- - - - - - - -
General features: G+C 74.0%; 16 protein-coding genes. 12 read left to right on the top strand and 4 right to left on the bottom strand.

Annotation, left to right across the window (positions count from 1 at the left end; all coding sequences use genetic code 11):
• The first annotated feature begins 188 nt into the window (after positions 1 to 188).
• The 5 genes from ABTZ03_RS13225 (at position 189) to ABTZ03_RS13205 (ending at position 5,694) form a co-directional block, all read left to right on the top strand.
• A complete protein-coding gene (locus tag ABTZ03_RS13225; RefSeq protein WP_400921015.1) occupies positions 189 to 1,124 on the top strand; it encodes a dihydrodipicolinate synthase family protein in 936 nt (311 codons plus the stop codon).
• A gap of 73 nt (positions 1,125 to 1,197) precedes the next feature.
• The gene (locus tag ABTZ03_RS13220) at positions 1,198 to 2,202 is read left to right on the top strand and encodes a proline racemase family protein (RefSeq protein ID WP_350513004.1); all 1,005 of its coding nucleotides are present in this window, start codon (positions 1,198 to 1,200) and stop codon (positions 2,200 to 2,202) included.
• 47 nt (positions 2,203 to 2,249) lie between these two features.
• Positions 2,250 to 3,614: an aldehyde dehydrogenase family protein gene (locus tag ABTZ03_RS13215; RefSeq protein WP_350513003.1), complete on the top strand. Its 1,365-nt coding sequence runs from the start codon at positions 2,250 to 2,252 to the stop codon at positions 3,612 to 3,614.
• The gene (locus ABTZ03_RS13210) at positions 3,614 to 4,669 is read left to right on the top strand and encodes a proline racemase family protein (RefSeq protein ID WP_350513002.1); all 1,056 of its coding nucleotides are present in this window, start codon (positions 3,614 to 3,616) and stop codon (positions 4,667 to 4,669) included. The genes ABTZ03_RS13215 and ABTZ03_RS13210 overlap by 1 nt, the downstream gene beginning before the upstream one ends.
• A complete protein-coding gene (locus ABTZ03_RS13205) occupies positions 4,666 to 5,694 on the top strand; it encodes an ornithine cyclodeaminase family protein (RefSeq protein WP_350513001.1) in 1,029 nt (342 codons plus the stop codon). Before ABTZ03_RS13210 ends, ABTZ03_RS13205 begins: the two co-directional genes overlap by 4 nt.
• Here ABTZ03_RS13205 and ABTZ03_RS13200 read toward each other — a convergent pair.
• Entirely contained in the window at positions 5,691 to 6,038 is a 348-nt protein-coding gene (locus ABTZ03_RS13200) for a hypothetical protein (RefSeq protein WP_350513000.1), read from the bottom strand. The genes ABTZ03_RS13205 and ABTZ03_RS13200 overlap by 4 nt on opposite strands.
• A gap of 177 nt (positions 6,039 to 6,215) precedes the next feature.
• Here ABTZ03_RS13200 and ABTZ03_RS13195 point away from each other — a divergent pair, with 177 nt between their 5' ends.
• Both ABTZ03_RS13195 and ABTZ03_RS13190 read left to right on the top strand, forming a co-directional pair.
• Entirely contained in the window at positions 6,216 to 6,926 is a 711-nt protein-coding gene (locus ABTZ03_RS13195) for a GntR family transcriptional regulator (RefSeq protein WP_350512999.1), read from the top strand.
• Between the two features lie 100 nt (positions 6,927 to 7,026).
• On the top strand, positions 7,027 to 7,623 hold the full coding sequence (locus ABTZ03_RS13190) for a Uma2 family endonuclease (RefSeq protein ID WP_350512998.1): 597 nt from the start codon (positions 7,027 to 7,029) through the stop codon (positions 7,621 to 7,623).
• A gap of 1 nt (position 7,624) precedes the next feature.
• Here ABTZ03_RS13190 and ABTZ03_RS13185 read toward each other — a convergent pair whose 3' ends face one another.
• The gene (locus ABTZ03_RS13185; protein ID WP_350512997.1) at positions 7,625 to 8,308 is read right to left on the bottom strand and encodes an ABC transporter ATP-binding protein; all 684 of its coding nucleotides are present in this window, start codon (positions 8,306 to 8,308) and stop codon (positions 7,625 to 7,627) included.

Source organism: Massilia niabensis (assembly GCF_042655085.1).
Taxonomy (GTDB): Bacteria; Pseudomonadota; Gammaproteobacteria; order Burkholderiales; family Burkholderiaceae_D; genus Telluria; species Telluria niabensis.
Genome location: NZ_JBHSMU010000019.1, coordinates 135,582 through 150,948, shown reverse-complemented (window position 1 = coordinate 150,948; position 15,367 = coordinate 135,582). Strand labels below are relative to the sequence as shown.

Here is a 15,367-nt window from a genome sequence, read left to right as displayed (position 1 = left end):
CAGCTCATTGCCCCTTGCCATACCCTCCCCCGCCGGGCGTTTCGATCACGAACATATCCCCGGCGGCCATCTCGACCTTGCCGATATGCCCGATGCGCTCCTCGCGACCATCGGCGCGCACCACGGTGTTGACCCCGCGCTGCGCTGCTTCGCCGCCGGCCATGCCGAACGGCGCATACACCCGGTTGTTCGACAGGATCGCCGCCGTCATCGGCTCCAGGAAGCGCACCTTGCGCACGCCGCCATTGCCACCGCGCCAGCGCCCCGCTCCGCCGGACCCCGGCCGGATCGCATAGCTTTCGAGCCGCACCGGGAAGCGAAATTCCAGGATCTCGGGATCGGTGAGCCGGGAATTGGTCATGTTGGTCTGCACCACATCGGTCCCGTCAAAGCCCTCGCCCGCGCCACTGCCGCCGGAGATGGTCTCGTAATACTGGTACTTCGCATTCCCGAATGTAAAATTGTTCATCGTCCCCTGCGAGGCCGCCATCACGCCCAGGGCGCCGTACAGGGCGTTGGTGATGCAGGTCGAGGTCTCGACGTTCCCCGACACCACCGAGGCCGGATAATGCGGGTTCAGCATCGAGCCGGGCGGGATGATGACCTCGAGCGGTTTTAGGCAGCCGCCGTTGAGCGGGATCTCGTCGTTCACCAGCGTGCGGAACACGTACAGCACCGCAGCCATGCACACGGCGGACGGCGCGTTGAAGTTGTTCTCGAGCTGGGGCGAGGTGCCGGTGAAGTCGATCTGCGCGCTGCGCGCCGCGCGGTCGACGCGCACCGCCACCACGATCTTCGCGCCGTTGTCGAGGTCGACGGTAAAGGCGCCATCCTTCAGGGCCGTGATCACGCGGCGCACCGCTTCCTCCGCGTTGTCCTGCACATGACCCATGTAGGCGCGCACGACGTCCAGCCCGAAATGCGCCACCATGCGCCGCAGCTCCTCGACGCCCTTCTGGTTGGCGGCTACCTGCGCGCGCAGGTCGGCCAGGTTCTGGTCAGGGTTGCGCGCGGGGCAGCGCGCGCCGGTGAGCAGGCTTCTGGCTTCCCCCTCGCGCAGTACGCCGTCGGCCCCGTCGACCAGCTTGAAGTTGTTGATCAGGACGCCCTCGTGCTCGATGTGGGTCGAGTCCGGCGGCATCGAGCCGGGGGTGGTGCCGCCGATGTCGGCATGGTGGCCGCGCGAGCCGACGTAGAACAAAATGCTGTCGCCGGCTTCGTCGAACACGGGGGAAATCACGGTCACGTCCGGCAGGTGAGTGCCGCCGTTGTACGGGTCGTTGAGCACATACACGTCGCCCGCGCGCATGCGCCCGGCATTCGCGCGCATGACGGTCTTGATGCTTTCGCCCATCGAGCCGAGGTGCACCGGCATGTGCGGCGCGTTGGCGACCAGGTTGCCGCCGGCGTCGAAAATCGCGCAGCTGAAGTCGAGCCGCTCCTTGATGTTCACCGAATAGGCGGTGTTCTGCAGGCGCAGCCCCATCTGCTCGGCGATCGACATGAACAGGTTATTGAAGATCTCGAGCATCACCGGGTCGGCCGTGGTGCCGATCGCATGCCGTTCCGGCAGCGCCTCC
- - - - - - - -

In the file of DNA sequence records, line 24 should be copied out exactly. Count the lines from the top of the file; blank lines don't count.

Taxonomy (GTDB): Bacteria; Pseudomonadota; Gammaproteobacteria; order Burkholderiales; family Burkholderiaceae_D; genus Telluria; species Telluria niabensis.